Moving Away from Moving Averages

Attempts to time the market by gauging moving-average momentum can be a danger to your financial health

Many technical strategists monitor the S&P 500's 17-week moving average of prices in relation to its 43-week moving average, believing they indicate a bullish trend when the 17 is above the 43, and a bearish trend when the nearer-term moving average is below the longer-term average.

Being a natural skeptic (but willing to leverage something if it works), I decided to see if this indeed was true, and whether it could also be used to help spot trend changes -- and create a market-timing technique -- for the S&P 500 and its sectors.

First, a word about moving averages, which are statistical tools used to determine the momentum of a stock, bond, fund, or index. A simple moving average is calculated by adding up all the price data for a specific period of time and then dividing the sum by the periods used. Moving-average levels that are above the price of the security are considered bearish, while those below the current price are bullish.


  I first computed the monthly price performances for the S&P 500 and its sectors over the past 10-plus years (S&P came out with sector-level indexes in December, 1994). I then calculated the 10-year compound annual growth rates for the market and its sectors using this timing technique by buying each index during bullish trends and selling during bearish trends. I also compared these returns with those for straight "buy and hold" approaches during the same 10-year period.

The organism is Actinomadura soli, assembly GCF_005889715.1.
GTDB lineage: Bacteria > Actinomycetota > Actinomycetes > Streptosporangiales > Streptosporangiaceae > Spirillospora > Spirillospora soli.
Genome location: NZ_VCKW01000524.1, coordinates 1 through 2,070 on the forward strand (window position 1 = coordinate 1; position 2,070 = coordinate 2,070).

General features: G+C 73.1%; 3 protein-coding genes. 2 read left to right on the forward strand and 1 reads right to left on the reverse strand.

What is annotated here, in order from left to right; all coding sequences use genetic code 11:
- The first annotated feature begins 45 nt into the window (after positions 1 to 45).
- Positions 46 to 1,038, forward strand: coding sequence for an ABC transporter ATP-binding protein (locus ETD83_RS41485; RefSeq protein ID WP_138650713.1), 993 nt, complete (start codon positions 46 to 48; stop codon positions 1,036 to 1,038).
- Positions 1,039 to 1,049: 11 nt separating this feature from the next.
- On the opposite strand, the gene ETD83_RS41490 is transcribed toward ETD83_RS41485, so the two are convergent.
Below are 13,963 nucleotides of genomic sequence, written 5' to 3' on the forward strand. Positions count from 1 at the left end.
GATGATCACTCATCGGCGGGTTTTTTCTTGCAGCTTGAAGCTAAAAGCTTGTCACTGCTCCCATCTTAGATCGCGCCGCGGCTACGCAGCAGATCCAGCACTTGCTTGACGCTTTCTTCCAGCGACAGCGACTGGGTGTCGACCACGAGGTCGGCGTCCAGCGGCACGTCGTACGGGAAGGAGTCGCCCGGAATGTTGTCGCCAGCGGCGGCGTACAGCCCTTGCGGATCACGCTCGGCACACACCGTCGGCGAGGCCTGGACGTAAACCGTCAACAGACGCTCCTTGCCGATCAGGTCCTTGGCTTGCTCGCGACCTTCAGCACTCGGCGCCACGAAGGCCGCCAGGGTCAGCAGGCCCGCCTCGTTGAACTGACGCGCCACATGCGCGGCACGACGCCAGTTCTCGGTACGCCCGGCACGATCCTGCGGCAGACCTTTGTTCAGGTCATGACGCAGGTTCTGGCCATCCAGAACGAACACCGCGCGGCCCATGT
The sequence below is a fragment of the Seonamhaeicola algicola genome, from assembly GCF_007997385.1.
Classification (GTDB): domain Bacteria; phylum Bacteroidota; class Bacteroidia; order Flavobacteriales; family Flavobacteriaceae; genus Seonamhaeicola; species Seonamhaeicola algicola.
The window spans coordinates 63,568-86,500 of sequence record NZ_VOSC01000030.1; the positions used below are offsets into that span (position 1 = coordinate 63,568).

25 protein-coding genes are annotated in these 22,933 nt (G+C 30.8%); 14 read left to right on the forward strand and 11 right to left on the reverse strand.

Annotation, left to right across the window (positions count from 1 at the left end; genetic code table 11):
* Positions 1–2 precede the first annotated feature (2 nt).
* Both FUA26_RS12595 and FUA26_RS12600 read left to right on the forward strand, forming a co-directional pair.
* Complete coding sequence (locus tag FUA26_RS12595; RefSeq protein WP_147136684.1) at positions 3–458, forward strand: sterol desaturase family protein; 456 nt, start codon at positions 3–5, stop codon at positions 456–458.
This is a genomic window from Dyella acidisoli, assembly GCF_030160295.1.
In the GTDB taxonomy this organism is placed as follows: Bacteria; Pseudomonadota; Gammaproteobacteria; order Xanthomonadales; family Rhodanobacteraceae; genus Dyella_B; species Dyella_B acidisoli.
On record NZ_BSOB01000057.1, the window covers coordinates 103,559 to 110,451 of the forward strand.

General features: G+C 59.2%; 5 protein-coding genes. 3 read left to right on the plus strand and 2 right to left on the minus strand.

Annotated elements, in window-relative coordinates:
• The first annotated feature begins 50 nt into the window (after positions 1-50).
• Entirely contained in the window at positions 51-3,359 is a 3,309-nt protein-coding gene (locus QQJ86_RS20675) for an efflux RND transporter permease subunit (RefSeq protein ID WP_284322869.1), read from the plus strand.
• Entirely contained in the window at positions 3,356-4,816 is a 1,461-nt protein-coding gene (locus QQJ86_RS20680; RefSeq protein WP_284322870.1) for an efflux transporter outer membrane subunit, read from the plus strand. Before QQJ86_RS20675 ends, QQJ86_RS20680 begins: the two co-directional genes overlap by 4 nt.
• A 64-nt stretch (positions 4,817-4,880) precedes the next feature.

Did this timing technique add value? Not in our opinion.

The performance of the overall S&P 500 index was helped by using this timing technique -- it had a 9.0% CAGR using the timing technique, vs. a 7.8% CAGR untimed, mainly because it got you out of the Information Technology & Telecommunications sectors early in the market meltdown of 2000-02.


 But the timing technique actually hindered the performances of seven of the 10 sectors in the S&P 500. In fact, it cut in half the performances for the Energy, Industrials, and Financials sectors, and forced the Consumer Discretionary and Materials sectors into negative territory. Needless to say, it also increased the trading activity, which would have further affected actual returns due to higher transaction costs.

So if you're thinking of timing S&P 500 sectors with short- and longer-term moving averages, be careful. You might be disappointed. As with any back-tested technique, remember that past performance is no guarantee of future results.

Industry Momentum List Update

For regular readers of the Sector Watch column, here is this week's list of the industries in the S&P 1500 with Relative Strength Rankings of "5" (price performances in the past 12 months that were among the top 10% of the industries in the S&P 1500) as of March 17, 2006.

Before it's here, it's on the Bloomberg Terminal.